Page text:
In particular we’d like to talk to you if you’ve made this kind of fundamental change and the result has  led to improved joint working between agencies, it is has involved meaningful co-production with local communities and end users, or led to a shift in mainstream expenditure.

We’d like to hear about your experiences and see your comments below – so please get in touch.

5 Comments leave one →
  1. October 17, 2016 11:13 am

    Hello

    Step It Up Highland, a project run by Partnerships for Wellbeing a voluntary sector organisation based in the Highlands, has been offering free health walks in communities across the Highland region (with the exception of the Cairngorm National Park) for the last 12 years.

    Our aim is to enable people to become and remain active by offering low impact, low cost, local walks. The impact of the walking groups on the people who walk with us can be significant for both physical and mental wellbeing and we have many examples of the positive outcomes that people experience by walking regularly as part of a supportive group. Our work is highly preventative, by encouraging more people to be active we are helping them to manage their health and wellbeing, preventing a range of conditions and illnesses associated with isolation and inactivity.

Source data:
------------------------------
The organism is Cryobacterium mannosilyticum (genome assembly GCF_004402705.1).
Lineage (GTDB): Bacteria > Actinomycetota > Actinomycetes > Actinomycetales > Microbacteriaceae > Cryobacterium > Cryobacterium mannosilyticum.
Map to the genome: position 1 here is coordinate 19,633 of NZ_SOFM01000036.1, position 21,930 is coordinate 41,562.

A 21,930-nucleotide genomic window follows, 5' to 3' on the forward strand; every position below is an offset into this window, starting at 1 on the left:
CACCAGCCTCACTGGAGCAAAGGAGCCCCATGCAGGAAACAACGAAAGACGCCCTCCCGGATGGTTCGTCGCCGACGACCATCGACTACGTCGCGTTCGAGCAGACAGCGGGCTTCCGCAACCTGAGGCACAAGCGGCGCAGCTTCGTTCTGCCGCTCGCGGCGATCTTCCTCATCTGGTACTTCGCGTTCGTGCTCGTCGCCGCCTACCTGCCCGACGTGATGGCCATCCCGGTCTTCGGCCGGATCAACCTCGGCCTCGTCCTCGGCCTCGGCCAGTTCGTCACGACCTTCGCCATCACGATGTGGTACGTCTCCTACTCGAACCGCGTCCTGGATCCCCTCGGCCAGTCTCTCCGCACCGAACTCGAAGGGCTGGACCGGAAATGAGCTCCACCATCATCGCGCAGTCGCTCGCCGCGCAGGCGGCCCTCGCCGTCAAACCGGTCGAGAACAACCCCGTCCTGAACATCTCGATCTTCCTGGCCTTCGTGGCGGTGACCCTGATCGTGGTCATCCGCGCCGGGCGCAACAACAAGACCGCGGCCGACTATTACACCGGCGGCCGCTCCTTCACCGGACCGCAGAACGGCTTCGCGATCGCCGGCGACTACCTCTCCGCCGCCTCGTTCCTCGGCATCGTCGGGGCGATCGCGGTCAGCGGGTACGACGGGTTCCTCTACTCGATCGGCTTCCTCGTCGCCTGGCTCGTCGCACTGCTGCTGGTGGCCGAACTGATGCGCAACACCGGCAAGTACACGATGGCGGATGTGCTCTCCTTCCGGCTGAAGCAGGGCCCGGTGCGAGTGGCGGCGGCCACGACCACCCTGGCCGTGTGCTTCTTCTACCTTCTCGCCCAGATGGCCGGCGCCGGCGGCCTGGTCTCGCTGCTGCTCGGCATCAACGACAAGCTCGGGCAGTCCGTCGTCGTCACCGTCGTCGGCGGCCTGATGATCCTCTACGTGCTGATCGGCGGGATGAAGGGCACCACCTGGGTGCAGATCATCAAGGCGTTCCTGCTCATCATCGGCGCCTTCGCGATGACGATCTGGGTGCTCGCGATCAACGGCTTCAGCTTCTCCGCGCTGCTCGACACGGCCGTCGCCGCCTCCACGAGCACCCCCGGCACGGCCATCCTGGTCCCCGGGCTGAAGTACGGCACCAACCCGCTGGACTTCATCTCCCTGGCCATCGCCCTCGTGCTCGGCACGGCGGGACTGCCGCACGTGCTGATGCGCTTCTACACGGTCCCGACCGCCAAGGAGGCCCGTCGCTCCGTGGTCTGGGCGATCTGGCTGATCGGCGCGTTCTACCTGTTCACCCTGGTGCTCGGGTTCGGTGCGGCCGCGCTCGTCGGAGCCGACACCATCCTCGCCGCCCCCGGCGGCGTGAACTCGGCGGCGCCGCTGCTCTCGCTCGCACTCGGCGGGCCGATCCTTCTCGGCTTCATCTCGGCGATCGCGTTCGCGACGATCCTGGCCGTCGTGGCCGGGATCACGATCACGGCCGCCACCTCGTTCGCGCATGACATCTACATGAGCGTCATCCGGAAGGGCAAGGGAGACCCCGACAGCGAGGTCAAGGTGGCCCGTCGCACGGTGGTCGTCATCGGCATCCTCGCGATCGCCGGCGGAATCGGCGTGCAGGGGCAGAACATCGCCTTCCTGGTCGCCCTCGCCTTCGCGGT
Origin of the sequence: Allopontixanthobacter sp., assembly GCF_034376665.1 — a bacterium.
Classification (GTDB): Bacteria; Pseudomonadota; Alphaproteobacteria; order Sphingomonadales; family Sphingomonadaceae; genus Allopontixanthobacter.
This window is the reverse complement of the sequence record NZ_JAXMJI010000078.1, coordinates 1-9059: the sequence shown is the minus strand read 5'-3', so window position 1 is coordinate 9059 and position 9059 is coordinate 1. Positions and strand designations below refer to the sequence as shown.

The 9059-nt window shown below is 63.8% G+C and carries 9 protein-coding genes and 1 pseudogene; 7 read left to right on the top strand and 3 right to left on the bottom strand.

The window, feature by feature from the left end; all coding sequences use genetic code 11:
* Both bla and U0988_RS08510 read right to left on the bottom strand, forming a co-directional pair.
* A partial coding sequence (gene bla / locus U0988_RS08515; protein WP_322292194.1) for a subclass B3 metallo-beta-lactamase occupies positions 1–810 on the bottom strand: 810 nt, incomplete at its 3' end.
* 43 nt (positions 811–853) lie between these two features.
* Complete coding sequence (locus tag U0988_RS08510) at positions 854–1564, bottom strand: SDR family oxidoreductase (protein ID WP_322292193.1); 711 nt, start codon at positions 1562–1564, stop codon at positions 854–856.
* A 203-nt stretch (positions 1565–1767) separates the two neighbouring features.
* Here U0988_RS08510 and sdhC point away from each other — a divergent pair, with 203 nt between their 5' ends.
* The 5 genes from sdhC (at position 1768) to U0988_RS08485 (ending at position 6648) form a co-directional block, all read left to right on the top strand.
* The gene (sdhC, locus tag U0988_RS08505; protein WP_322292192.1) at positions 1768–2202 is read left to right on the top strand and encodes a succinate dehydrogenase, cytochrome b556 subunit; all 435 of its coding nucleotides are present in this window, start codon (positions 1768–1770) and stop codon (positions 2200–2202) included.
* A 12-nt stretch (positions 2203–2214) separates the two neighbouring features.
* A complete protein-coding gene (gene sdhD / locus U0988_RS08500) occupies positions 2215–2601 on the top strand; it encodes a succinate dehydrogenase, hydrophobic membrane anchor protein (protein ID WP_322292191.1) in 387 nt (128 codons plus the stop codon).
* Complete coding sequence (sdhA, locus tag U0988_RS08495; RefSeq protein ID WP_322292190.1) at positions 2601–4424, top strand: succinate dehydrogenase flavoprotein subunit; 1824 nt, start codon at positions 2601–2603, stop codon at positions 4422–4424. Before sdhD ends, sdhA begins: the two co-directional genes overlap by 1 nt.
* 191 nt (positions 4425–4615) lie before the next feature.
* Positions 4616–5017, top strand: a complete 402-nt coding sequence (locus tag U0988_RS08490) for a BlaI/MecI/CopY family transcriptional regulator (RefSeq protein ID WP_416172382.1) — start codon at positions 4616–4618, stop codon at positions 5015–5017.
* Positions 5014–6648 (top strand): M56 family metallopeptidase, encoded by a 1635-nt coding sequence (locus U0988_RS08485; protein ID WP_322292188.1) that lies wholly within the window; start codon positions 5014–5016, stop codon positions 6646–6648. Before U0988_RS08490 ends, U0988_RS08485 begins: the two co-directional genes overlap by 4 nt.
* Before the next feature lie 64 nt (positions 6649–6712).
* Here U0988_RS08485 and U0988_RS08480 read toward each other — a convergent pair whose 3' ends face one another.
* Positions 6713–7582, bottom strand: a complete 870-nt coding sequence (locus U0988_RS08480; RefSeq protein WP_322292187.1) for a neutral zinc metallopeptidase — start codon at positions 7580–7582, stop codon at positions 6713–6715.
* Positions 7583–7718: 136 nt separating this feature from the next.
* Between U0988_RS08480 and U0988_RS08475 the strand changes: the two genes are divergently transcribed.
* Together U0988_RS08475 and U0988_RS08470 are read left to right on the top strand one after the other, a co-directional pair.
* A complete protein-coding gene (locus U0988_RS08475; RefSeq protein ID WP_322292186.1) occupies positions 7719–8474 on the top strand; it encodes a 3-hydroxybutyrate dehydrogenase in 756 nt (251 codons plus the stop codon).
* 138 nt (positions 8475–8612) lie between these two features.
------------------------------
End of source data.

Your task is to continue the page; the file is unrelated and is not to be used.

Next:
However, we struggle to find funding and, like many in the sector, exist on a shoestring. We are looking for funding to help us keep doing what we already do, we work with a wide range of individuals and communities and to be fair what we do is not ‘sexy’ – it is not big impact stuff, for a number of our walkers the benefits of accessing Step It Up Highland may not become apparent for some years. Trying to re-frame what we do to fit into funders criteria can be exhausting.

    Given we exist to be preventative I would be very interested to hear how the Big Lottery feels it could support organisations like ours both in terms of sustaining current activity levels and also promoting the message that prevention really makes a difference. I would also be interested to hear how an organisation like ours could support the Lottery in its desire encourage a shift in attitudes and priorities to a longer term view.

  2. October 26, 2016 1:03 pm